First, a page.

BREWER, Maine — Contrary to some rumors, Cianbro’s Eastern Manufacturing Facility is not laying off workers. In fact, the company has hired considerably more than the 500 skilled workers originally planned, local officials said Tuesday.
“They are at or above 700 people,” City Manager Steve Bost said. “They are working two shifts and weekends. The pace has really accelerated.”
Motiva Enterprises LLC hired Pittsfield-based Cianbro Corp. to build 52 refinery modules for the Motiva Port Arthur Refinery, which is in the middle of a $7 billion expansion that will make it the largest crude oil processing plant in North America.
Workers in Brewer are building the catalytic-cracker-feed hydrotreater and hydrocracker units for the massive refinery expansion project, and has a dozen modules under way, general manager Joe Cote has said.
The refinery modules that Cianbro employees are constructing are heavy-duty industrial steel frames filled with pipes, pumps and electronics, he said.
Cianbro chose the site of the shuttered Eastern Fine Paper Co. mill, which closed in January 2004, for its Eastern Manufacturing Facility and spent 10 months changing the abandoned mill site into a module-producing facility providing jobs that pay well.
Work on the modules began in April and the first module is scheduled to leave by barge in the next month or so.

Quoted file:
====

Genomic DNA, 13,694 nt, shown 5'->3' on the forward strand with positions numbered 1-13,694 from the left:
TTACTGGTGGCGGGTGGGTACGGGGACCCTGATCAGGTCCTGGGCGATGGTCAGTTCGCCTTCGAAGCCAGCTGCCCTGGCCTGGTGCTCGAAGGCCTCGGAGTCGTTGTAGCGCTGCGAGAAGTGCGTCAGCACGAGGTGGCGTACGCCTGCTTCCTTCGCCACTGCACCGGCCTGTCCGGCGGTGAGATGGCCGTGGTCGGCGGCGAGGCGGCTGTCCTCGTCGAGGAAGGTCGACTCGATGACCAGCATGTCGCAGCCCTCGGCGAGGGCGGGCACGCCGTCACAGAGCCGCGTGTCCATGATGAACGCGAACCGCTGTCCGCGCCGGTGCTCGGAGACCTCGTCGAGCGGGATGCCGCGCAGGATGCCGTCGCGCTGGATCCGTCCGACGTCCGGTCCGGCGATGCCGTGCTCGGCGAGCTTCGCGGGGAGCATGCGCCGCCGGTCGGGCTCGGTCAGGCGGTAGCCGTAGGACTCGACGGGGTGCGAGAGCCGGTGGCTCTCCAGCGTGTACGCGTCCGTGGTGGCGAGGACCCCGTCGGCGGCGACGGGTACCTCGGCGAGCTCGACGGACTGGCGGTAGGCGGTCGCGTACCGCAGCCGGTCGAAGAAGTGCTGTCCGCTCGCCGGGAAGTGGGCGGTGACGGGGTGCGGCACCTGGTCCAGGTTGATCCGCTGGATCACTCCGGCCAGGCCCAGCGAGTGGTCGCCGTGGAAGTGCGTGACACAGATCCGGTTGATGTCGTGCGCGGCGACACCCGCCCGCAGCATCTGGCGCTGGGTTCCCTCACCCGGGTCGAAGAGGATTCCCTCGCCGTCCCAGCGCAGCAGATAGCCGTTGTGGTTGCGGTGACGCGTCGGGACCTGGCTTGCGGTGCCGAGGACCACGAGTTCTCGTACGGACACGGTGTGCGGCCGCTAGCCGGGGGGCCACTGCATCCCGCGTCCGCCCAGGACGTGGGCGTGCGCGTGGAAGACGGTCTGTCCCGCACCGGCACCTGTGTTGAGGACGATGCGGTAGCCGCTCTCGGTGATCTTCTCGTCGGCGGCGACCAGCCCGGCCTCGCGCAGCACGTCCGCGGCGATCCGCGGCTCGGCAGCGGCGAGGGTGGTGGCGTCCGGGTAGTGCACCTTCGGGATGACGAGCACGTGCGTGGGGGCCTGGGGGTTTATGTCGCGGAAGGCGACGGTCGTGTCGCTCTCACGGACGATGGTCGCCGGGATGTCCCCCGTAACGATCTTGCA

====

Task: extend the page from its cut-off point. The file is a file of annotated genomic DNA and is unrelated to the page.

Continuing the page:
“Some of the calendar is being driven by things outside of the Brewer site,” Bost said.
Four module plants, three in the United States and one in Mexico, are building pieces for the Port Arthur expansion, which is the largest capital project ever undertaken in Texas.
The Texas refinery, which produces Shell Oil brand products, processes about 275,000 barrels of fuel a day when up and running. It will process about 600,000 barrels a day once the $7 billion expansion is complete, which is expected in 2010.
Scuttlebutt about eminent layoffs and other problems is just not true, Tanya Pereira, Brewer economic development specialist, said Tuesday.
“I have not heard anything like that,” she said. There is “no talk of contract loss or layoffs.”
It’s quite the contrary, Pereira said.
“My last information was that they had now hired over 700 people,” she said.
That’s great news in these hard economic times, especially since they are well-paying jobs, Pereira said.